Maryland election board recommends no in-person voting

A line of full ballot boxes at a polling place in the Hampden neighborhood of Baltimore city. (The Daily Record / Maximilian Franz)

A line of full ballot boxes at a polling place in the Hampden neighborhood of Baltimore city. (The Daily Record file)

ANNAPOLIS — The Maryland Board of Elections is planning to do away with polling stations for the state’s already delayed primary. Voters would instead be required to mail in or drop off their ballots in an effort to limit coronavirus infections.

If approved, the move would eliminate any need for Maryland’s more than 4 million registered voters to cast their ballots in person on June 2, according to a draft presented by elections officials at their Wednesday meeting, held by teleconference.

The board, citing advice from health officials, said it could not guarantee poll workers the gear necessary to protect them against exposure to this coronavirus, The Baltimore Sun reported.

For most people, the new coronavirus causes mild or moderate symptoms, such as fever and cough that clear up in two to three weeks. For some, especially older adults and people with existing health problems, it can cause more severe illness, including pneumonia and death.

The state’s primary was originally scheduled for April 28. Gov. Larry Hogan postponed it by executive order on March 17.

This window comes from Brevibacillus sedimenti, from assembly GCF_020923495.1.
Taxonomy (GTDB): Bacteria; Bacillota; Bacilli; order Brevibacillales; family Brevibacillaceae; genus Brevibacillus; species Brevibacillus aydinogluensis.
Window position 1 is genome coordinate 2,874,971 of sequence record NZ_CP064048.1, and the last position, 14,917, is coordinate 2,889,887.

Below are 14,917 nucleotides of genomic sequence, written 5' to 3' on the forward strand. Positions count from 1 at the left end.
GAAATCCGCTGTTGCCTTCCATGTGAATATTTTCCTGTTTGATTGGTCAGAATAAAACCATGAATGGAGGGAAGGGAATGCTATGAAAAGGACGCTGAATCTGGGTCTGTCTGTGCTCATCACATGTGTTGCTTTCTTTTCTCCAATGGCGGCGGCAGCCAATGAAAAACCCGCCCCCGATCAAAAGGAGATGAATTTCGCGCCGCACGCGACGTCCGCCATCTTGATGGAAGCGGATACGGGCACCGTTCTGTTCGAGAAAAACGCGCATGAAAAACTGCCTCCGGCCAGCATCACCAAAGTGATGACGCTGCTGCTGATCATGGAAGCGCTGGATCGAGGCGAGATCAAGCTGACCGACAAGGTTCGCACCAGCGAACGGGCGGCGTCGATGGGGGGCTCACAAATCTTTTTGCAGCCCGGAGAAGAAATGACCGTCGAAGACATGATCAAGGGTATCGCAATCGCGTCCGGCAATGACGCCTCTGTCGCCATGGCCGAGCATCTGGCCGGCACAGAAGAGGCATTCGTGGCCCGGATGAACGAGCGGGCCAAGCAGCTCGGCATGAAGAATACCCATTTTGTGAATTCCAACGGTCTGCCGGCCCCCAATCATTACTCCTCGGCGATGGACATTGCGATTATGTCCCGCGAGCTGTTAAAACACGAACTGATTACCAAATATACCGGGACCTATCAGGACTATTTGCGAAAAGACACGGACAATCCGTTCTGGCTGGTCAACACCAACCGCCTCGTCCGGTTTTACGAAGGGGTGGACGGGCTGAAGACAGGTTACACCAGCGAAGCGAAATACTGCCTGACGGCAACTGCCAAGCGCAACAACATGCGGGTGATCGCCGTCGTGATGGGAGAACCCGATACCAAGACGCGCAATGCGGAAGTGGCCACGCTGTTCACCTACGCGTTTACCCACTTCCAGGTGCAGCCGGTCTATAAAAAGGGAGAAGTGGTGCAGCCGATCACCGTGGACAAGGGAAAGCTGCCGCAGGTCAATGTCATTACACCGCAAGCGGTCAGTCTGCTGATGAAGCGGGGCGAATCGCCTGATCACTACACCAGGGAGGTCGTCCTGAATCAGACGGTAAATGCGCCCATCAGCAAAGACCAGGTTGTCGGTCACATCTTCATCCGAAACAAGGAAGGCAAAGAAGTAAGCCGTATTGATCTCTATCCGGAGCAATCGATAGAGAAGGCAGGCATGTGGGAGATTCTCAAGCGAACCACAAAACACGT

Ballots, with clear instructions explaining how to return them, would likely need to be mailed to all registered voters by the end of April, Nikki Charlson, deputy administrator for the Board of Elections, said during the meeting. Those ballots would include prepaid postage to be sent through the mail, or they could be dropped off in boxes at locations that weren’t yet specified, The Sun said.

Board members said the state also would likely need to make a number of major changes to get the system in place by then, including hiring a vendor to handle the increased volume of ballots and expanding the state’s online voter registration portal.

The board was expected to vote on a formal plan by April 2 for submission to the governor the next day, according to the newspaper.

One comment

  1. My gosh. We can buy a $6000 TV from our phone or buy state mandated health insurance from our phones. But can not use it to vote.
    For those without cellphones then the mailbox is the 2nd most costly option

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